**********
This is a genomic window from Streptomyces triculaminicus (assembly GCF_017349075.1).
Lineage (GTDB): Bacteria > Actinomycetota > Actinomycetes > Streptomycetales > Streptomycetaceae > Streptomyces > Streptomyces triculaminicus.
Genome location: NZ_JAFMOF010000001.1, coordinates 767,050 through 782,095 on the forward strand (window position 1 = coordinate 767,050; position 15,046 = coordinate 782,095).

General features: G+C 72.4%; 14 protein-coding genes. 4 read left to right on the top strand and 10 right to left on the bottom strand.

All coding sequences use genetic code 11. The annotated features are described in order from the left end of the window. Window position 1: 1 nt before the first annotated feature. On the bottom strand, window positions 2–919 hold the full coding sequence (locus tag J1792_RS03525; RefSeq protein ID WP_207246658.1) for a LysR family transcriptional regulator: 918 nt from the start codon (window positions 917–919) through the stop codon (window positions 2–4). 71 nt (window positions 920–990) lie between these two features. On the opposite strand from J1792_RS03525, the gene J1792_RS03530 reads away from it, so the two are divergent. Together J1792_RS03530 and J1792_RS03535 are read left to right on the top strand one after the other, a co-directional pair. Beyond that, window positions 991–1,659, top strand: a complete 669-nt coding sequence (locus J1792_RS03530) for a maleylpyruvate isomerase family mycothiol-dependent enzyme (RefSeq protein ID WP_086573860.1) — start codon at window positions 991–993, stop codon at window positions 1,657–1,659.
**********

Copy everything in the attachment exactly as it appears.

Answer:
This is a genomic window from Streptomyces triculaminicus (assembly GCF_017349075.1).
Lineage (GTDB): Bacteria > Actinomycetota > Actinomycetes > Streptomycetales > Streptomycetaceae > Streptomyces > Streptomyces triculaminicus.
Genome location: NZ_JAFMOF010000001.1, coordinates 767,050 through 782,095 on the forward strand (window position 1 = coordinate 767,050; position 15,046 = coordinate 782,095).

General features: G+C 72.4%; 14 protein-coding genes. 4 read left to right on the top strand and 10 right to left on the bottom strand.

All coding sequences use genetic code 11. The annotated features are described in order from the left end of the window. Window position 1: 1 nt before the first annotated feature. On the bottom strand, window positions 2–919 hold the full coding sequence (locus tag J1792_RS03525; RefSeq protein ID WP_207246658.1) for a LysR family transcriptional regulator: 918 nt from the start codon (window positions 917–919) through the stop codon (window positions 2–4). 71 nt (window positions 920–990) lie between these two features. On the opposite strand from J1792_RS03525, the gene J1792_RS03530 reads away from it, so the two are divergent. Together J1792_RS03530 and J1792_RS03535 are read left to right on the top strand one after the other, a co-directional pair. Beyond that, window positions 991–1,659, top strand: a complete 669-nt coding sequence (locus J1792_RS03530) for a maleylpyruvate isomerase family mycothiol-dependent enzyme (RefSeq protein ID WP_086573860.1) — start codon at window positions 991–993, stop codon at window positions 1,657–1,659.